That hatred and anger and an inability to acknowledge goodness is the beginning of Ogundiji’sdownfall signaled not really by his ill treatment of Gbotija but the killing of Wehinwo, whom he burns alive for doing a good deed.
His need to exert his power and take out Gbotijawithout seeming to, leaves him progressively shorn of his powers. Gbogumi is killed and Agemo, his trusted demonic assassin is retired leaving him at the mercy of “mere” warriors who are easily swayed by a mere speech.
The duel which Ogundiji instigates between the adopted father and son is straight out of the lore of Sango when he pits Timi against Gbonka and Gbotijareturning from his watery grave is akin to Gbonkarising three days after being burnt to death on Sango’s orders.
To stray further afield, the unfolding dynamic between Ogundiji, Gbotija and Kitan mimics that between between Saul, David and Jonathan and who can hear the shouts of adulation trailing Gbotija and not think of “Saul hath slain his thousands, and David his ten thousands,” from 1 Samuel 18:7?
Femi Adebayo’s movie proceeds at a controlled pace; the characters do not shout as is typical of many Nollywood films (side-eye Sola Sobowale); there is no slapstick masquerading as comic relief despite the presence of funny men, Mr. Macaroni and WoliAgba and above all it gives us characters who manage to transliterate Yoruba into English with relish.
The producer and villain of the movie, Femi Adebayo plays against his usual “fine boy” characterisation. His tic is both a source of menace and pity because despite his power he seems to have been taken hostage by his own body.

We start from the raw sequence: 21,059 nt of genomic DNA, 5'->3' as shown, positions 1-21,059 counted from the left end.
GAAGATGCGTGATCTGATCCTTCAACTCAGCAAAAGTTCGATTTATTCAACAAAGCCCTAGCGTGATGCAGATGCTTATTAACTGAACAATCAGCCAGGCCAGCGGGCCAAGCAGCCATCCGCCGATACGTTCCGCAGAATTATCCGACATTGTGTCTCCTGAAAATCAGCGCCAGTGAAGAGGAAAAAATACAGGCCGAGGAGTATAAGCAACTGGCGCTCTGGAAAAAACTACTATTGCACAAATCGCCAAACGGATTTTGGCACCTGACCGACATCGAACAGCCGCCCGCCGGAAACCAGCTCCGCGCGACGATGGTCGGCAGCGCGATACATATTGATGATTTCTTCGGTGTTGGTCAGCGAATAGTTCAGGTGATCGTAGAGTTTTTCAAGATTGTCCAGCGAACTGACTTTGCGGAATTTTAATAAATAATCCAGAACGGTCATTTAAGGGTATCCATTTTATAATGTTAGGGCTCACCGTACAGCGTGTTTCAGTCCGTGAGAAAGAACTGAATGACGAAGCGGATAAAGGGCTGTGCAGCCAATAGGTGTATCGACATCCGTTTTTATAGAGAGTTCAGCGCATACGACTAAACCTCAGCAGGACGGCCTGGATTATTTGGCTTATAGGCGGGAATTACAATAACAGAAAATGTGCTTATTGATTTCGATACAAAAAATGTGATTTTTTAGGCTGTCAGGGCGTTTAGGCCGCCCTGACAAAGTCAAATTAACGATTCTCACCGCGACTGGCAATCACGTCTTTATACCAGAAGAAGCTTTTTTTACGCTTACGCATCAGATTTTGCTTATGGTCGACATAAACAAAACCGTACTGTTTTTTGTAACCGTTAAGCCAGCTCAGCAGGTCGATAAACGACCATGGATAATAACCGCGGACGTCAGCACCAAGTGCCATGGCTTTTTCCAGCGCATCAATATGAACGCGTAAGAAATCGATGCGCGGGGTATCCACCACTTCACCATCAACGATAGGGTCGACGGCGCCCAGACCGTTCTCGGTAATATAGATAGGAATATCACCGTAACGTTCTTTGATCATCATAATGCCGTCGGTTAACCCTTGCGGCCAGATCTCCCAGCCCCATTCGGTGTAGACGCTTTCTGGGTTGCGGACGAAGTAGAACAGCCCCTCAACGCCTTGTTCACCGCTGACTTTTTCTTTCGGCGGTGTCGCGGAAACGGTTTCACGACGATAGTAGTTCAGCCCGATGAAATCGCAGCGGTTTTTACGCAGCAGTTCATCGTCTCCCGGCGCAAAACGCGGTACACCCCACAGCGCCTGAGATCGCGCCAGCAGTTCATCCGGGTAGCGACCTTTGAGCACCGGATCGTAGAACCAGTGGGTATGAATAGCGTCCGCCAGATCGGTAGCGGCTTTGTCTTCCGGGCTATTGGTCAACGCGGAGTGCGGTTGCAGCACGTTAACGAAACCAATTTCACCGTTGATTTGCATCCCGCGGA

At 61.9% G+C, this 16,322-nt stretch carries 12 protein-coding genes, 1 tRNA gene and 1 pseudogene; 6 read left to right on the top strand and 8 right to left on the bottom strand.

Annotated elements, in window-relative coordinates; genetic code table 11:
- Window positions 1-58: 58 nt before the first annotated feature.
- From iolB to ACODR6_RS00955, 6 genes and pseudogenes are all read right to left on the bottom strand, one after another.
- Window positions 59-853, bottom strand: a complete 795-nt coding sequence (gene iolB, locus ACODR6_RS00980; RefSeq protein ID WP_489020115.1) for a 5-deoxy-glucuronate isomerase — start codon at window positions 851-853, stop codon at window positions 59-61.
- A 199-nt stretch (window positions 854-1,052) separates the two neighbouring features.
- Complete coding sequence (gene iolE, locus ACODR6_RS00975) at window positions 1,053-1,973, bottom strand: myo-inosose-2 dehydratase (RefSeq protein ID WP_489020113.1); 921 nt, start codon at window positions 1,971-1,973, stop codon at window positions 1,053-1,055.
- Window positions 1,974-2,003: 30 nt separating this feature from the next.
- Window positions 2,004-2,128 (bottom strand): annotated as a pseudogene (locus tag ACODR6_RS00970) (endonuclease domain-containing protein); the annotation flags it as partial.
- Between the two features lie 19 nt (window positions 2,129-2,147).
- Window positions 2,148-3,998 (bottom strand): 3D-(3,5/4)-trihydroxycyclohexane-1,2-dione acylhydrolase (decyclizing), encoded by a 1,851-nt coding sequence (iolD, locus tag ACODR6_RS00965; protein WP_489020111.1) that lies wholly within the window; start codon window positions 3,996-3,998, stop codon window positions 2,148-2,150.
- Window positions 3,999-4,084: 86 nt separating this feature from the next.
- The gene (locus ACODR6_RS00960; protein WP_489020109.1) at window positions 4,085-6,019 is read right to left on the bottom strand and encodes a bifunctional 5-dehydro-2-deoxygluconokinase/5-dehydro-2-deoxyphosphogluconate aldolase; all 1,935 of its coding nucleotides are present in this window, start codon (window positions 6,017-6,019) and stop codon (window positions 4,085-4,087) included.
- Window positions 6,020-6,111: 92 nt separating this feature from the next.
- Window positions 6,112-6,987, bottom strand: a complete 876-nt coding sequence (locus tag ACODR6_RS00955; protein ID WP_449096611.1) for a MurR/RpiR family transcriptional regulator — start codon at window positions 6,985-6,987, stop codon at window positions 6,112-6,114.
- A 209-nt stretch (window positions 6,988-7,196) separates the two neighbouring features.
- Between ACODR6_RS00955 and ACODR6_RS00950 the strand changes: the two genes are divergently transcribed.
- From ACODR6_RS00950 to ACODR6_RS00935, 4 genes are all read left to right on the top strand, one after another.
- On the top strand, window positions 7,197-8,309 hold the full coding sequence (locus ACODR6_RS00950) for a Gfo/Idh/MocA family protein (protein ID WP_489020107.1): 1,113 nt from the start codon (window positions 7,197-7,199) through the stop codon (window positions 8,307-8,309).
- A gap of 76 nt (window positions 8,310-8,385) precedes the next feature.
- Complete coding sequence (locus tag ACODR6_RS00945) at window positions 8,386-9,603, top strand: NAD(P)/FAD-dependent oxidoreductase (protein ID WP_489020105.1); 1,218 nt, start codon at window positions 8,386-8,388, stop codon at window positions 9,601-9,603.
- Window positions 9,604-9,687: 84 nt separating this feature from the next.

Gbogunmi – child of war and charms, son of a black smith, one who battles from morning till night, son of the iron bender, one who stacks up wars like tubers of yam – is a delight to watch. The constant swishing of his agbada, a metonymic substitution fortruncated speech is at once funny and yet evocative of his frustration. When he tells Gbotija that “I have charms, plenty charms” one does not see it as a boast but more as a man marveling, as many do, at his own greatness and invincibility.
Lateef Adedimeji delivers a performance not seen since Wale Adebayo played Sango in Femi Lasode’s2007 movie of the same title though his delivery is more sedate and nuanced. He is somewhat an anti-hero conflated about right and wrong.
Fathia Balogun’s turn as the supportive wife of the tempestuous Ogundiji recalls the relationship between Sango, god of Thunder and Lightning and his wife, Oya, the goddess of storms, who though more powerful than Sango (many believe) subjugates her powers for love and peace to reign.
Bimbo Ademoye has limited screen time as Morounmubo but she shines in her role as the loving wife of Gbogunmi. The spouse of the greatest warrior in the land she is the neck that “controls” the head. Her facial expressions during her husband’s final duel show her off as an actress with emotional range. The shift from pride to panic is almost primal.
The revelation is Bukunmi Oluwashina who plays Kitan. In her character, the famous lines by WB Yeats – “a terrible beauty is born” becomes flesh. Her gradual attraction and tragic romance with Gbotija is a beautiful thing to behold.
As one comes to the end of the movie, one is left with two head-scratchers -whatever happened to Weyinwo’s betrothed after her failed assassination attempt or was she the one who is speared through during the Aje festival?
Secondly, what was that early scene in Oba Kayeja’spalace about and why did Odunlade Adekola’scharacter agree to die such a miserable death at the beginning of such an important movie?
But head-scratchers aside, Jagun Jagun directed by Tope Adebayo and Adebayo Tijani is a worthy addition to the Nollywood corpus and in this film which could have been shorter by 30 minutes;Nollywood may well have found a worthy contender for the foreign language Oscar.
(Please watch it in Yoruba with English sub-titles. Thank me later.)
***Toni Kan, award-winning writer, editor and PR expert writes from London.